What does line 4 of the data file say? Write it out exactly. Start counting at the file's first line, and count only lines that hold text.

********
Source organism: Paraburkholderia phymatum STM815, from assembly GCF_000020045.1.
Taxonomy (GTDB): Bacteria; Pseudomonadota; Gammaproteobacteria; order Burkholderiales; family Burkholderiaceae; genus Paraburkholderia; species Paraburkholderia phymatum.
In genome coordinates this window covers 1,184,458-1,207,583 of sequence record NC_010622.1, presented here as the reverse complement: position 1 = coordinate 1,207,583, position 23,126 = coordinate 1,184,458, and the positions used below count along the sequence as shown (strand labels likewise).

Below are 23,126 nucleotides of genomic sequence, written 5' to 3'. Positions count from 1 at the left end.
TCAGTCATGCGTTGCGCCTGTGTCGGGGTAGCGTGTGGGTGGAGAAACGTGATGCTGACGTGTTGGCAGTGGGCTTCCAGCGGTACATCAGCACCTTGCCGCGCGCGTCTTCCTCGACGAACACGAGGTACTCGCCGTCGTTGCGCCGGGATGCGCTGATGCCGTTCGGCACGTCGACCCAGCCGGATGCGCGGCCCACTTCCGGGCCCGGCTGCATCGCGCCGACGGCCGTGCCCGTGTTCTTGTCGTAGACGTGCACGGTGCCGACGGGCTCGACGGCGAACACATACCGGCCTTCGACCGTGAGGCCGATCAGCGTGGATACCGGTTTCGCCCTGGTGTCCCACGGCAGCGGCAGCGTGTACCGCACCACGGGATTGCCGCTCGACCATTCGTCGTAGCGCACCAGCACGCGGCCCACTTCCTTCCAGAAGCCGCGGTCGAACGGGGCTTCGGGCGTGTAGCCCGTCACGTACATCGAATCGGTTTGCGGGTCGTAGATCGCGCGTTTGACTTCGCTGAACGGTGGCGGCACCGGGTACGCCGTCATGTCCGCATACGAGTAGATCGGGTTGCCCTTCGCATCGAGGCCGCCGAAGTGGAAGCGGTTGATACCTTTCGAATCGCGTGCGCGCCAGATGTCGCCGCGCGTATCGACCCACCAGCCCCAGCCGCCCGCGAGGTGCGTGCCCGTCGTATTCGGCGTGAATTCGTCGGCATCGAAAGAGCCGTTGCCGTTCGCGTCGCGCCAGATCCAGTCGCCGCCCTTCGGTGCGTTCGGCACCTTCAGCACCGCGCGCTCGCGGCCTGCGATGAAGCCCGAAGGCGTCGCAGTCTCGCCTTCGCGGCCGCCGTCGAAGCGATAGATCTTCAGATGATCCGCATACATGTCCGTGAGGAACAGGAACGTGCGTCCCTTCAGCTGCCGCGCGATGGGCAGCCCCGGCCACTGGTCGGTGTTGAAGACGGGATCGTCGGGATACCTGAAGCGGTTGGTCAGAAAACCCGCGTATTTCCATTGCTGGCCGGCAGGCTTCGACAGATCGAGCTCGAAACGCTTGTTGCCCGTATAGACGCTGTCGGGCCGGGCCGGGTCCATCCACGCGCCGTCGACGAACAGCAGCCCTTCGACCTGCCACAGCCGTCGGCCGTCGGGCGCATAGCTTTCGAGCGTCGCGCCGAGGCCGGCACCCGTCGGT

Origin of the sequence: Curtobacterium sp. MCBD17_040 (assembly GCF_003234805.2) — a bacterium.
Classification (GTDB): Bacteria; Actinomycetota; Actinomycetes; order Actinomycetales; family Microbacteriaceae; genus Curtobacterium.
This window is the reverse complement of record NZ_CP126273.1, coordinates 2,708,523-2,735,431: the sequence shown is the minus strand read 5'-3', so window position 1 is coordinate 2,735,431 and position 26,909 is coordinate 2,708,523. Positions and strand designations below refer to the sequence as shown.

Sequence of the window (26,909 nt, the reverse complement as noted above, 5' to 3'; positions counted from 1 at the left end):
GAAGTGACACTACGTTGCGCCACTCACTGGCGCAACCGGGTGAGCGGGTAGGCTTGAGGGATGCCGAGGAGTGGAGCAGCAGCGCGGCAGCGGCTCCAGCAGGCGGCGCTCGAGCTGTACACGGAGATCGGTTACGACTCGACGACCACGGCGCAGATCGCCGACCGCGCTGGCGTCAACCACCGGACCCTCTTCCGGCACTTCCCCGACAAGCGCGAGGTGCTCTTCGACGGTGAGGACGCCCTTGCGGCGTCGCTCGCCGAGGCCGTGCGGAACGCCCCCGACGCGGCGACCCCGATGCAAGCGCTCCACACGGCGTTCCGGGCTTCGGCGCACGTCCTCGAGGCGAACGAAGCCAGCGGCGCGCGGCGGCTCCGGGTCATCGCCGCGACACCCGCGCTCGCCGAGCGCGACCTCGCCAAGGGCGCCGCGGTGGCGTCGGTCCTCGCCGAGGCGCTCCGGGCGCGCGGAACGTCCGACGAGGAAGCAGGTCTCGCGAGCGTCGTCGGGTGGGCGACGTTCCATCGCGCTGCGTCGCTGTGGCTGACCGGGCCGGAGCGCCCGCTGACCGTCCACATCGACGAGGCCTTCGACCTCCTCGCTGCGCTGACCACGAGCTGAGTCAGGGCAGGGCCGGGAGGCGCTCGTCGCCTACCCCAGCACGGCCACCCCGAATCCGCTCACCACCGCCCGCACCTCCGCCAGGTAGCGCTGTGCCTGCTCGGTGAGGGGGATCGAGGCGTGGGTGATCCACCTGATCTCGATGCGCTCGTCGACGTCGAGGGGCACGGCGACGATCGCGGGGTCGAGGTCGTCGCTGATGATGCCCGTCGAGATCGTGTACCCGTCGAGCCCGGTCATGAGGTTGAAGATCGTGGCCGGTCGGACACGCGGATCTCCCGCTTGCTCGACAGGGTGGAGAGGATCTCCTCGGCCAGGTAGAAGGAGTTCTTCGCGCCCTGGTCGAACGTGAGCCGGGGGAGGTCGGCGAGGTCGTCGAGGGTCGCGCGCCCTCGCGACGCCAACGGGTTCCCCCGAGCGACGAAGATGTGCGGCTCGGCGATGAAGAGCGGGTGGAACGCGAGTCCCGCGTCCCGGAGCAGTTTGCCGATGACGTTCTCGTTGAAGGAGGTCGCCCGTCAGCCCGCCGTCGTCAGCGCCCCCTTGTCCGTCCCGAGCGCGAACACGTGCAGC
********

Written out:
Below are 23,126 nucleotides of genomic sequence, written 5' to 3'. Positions count from 1 at the left end.